• G20 leaders reluctant to threaten fragile world economy
• UK shoppers stay at home
• Obama ready to work with Republicans on budget plan
• German recovery hinges on stable Eurozone
• Conservative wins first round of Cyprus presidential vote
• China New Year sales stifled by officials
• Asian stocks advance on lack of G20 censure
• Investors ditching the pound as UK disappoints
• Analysts warn G20 leaders will not stop the currency wars
• WTI oil slips on lower US industrial production
• Gold rebounds from worst performance since last May
The G20 nations declared on Saturday there would be no currency
war and deferred plans to set new debt-cutting targets, underlining
broad concern about the fragile state of the world economy.
Shoppers have been deserting the UK’s struggling retailers since the
start of the year, adding to gloom in the sector as sales fall for the first
time in years and well-established firms collapse into administration.
Total UK retail footfall sunk 4.6% over the year to January, data from
the British Retail Consortium and Springboard revealed this morning,
the sharpest drop for nine months.
President Barack Obama is ready to work with Republicans on a plan
to avoid automatic budget cuts that could cripple US defense and
programs vital to the middle class, White House Chief of Staff Denis
McDonough said. The president has a plan to reduce the deficit by
$1.5tn, and Obama will insist that the changes happen in a “balanced
way” which includes revenue increases, McDonough said on one of
three appearances he made on Sunday morning news shows.
German Economy Minister Philipp Rösler stated at the weekend that
the return to strong growth in Europe’s largest economy later this year
depends on stabilization of the Eurozone, expressing guarded
optimism that EU policymakers are getting the upper hand in the
three-year-old sovereign debt crisis.
Conservative leader Nicos Anastasiades easily won the first round in Cyprus’s presidential elections but failed to avoid a
runoff vote, reflecting deep divisions among Cypriots on a bailout deal to save the island nation from bankruptcy. A
financial crash in Cyprus could reignite the Eurozone debt crisis and investors are keen to see Anastasiades, the
strongest advocate of an international rescue, clinch victory and secure a bailout.
Retail sales in China during the week-long Lunar New Year festival rose at the slowest pace in four years as a crackdown
on extravagant spending by officials and state-owned companies limited outlays on food and drink.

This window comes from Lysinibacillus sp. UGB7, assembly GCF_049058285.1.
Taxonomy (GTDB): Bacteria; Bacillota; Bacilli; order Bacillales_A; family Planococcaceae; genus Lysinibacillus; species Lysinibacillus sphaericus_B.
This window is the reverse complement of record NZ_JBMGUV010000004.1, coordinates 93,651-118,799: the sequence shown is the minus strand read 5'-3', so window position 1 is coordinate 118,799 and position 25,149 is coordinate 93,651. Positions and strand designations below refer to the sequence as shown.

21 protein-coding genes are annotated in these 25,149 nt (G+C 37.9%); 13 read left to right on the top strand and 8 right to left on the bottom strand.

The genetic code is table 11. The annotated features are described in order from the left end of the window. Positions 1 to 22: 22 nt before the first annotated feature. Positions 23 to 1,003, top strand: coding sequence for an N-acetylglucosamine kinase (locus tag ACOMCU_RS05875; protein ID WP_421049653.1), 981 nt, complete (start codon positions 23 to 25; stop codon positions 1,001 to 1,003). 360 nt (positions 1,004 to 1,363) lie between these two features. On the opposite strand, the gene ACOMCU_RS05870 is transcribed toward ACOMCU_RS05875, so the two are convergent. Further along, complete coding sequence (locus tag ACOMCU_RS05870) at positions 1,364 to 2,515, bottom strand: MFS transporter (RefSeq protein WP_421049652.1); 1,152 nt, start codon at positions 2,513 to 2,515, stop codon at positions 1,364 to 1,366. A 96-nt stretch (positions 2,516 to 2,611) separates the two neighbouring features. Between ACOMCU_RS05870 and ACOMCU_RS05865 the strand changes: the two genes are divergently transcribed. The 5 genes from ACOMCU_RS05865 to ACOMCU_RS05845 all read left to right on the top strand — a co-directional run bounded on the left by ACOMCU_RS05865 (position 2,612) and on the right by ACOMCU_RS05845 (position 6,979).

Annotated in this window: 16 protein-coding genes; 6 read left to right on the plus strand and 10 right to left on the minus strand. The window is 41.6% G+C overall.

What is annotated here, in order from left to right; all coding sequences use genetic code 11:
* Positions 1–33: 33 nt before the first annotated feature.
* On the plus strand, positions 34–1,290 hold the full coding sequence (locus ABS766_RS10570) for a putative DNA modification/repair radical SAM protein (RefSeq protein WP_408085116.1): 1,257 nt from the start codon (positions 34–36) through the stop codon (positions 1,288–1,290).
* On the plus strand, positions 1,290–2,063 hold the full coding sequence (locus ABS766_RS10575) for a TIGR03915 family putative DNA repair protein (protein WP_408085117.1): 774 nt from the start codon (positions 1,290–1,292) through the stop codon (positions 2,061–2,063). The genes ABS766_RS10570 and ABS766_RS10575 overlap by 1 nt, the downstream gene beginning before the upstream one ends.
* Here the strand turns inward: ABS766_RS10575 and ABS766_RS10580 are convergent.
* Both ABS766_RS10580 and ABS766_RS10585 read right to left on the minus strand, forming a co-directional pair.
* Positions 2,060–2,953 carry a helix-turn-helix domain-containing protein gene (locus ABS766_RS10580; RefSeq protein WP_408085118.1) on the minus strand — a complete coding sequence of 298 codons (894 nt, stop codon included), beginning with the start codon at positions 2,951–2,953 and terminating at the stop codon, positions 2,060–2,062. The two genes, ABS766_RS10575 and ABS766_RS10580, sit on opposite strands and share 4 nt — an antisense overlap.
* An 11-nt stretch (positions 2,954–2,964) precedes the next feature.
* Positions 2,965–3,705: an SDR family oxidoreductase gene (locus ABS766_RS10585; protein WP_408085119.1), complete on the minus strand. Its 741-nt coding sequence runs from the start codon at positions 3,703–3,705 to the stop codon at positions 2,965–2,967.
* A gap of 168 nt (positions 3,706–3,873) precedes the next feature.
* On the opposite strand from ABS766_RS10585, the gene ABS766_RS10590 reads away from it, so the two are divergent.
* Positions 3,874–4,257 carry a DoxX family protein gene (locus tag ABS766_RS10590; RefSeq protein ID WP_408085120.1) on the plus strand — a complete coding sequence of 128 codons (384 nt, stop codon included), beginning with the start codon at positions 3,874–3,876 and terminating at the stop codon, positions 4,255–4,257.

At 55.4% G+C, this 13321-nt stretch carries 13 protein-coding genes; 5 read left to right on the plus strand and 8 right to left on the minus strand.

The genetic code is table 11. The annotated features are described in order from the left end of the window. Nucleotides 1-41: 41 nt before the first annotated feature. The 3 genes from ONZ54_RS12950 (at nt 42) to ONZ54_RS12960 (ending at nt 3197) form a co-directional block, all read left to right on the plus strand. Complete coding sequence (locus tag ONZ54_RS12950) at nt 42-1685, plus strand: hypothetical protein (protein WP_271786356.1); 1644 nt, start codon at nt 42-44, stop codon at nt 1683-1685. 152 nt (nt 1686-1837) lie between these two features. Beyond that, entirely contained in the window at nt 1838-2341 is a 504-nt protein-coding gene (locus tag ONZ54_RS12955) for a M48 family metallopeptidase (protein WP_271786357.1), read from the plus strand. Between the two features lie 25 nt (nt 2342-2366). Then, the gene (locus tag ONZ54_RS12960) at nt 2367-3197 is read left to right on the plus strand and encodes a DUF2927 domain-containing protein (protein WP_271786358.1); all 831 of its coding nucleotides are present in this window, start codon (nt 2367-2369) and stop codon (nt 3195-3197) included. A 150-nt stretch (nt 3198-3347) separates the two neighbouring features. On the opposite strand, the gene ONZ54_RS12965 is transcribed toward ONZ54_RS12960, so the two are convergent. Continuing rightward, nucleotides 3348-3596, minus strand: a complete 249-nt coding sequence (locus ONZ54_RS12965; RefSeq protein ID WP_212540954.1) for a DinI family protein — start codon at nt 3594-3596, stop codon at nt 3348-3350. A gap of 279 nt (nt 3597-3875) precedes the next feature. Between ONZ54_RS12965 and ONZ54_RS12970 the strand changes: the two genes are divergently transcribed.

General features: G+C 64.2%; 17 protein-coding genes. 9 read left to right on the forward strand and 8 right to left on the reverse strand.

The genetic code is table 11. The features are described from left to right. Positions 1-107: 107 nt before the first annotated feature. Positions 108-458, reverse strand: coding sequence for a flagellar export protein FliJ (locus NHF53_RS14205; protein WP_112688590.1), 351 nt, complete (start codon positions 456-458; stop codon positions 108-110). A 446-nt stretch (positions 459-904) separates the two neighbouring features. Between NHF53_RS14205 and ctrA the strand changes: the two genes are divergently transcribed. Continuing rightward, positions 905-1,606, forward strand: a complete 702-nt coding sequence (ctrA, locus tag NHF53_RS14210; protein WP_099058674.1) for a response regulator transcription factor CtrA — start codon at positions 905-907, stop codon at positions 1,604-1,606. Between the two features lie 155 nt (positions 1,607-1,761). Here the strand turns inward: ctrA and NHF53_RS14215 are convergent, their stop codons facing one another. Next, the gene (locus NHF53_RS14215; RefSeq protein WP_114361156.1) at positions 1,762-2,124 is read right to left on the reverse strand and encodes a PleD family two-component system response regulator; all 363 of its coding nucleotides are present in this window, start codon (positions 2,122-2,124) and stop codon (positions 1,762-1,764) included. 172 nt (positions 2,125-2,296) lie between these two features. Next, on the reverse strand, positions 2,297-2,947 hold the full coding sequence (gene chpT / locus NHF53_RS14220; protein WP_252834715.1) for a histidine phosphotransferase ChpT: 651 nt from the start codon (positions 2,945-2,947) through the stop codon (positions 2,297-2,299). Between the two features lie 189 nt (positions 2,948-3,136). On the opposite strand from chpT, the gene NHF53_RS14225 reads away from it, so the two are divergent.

Overnight, Asian stocks rose, with the MSCI Asia Pacific Index near an 18-month high, as Japanese shares rallied after
the Group of 20 nations refrained from censuring the nation’s policies that have weakened the yen. The regional
benchmark index has advanced 9.6% since the start of November, led by Japanese shares, as Prime Minister Shinzo
Abe pledged to beat deflation and pushed the central bank to ease monetary policy.
Today, Europe’s major stock markets are likely to open mixed, according to analysts, with some dealers expecting
investors to take a cautious approach following the G20 meeting this weekend.
Hedge funds and investment managers are dumping sterling as disappointing growth in the UK, the threat of a
downgrade of its debt and an upcoming change of guard at the Bank of England have fuelled concerns about a drop in
the country’s asset values.
The world’s biggest economies will be able to continue manipulating exchange rates despite reassurances from the G20
leaders it will not happen, analysts warned over the weekend. Although the G20 ruled out the deliberate weakening of
currency values, it is still deemed acceptable as long as the change in exchange rates is a side-product of other policies.
New York crude fell for a second day, extending the biggest drop in two weeks, as data from the Federal Reserve
showed that US industrial production unexpectedly shrank in January. Brent futures increased overnight.
Gold advanced overnight, rebounding from its worst weekly performance since May, as prices at the cheapest in six
months lured buyers. Gold prices are down 3.6% since the end of 2012, the worst start to a year since 2001, mostly due
to climbing retail sales and higher than forecast consumer confidence in February.